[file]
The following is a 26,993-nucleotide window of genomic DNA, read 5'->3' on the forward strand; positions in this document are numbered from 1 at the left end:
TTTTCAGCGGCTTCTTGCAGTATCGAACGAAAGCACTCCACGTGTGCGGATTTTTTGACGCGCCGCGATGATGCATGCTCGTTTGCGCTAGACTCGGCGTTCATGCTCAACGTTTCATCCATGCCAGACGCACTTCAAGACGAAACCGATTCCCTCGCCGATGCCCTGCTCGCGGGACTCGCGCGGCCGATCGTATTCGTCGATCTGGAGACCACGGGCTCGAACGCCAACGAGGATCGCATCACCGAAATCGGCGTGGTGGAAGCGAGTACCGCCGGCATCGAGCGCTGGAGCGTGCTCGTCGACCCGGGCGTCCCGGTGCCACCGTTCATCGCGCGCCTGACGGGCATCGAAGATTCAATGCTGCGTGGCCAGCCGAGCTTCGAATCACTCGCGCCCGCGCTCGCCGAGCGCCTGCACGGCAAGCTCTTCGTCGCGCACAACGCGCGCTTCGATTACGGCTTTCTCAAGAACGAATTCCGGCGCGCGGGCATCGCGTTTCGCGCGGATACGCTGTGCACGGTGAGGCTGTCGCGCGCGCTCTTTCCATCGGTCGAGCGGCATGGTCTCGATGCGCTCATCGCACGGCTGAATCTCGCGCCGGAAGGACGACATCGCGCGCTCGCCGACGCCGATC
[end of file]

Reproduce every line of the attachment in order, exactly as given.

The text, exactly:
The following is a 26,993-nucleotide window of genomic DNA, read 5'->3' on the forward strand; positions in this document are numbered from 1 at the left end:
TTTTCAGCGGCTTCTTGCAGTATCGAACGAAAGCACTCCACGTGTGCGGATTTTTTGACGCGCCGCGATGATGCATGCTCGTTTGCGCTAGACTCGGCGTTCATGCTCAACGTTTCATCCATGCCAGACGCACTTCAAGACGAAACCGATTCCCTCGCCGATGCCCTGCTCGCGGGACTCGCGCGGCCGATCGTATTCGTCGATCTGGAGACCACGGGCTCGAACGCCAACGAGGATCGCATCACCGAAATCGGCGTGGTGGAAGCGAGTACCGCCGGCATCGAGCGCTGGAGCGTGCTCGTCGACCCGGGCGTCCCGGTGCCACCGTTCATCGCGCGCCTGACGGGCATCGAAGATTCAATGCTGCGTGGCCAGCCGAGCTTCGAATCACTCGCGCCCGCGCTCGCCGAGCGCCTGCACGGCAAGCTCTTCGTCGCGCACAACGCGCGCTTCGATTACGGCTTTCTCAAGAACGAATTCCGGCGCGCGGGCATCGCGTTTCGCGCGGATACGCTGTGCACGGTGAGGCTGTCGCGCGCGCTCTTTCCATCGGTCGAGCGGCATGGTCTCGATGCGCTCATCGCACGGCTGAATCTCGCGCCGGAAGGACGACATCGCGCGCTCGCCGACGCCGATC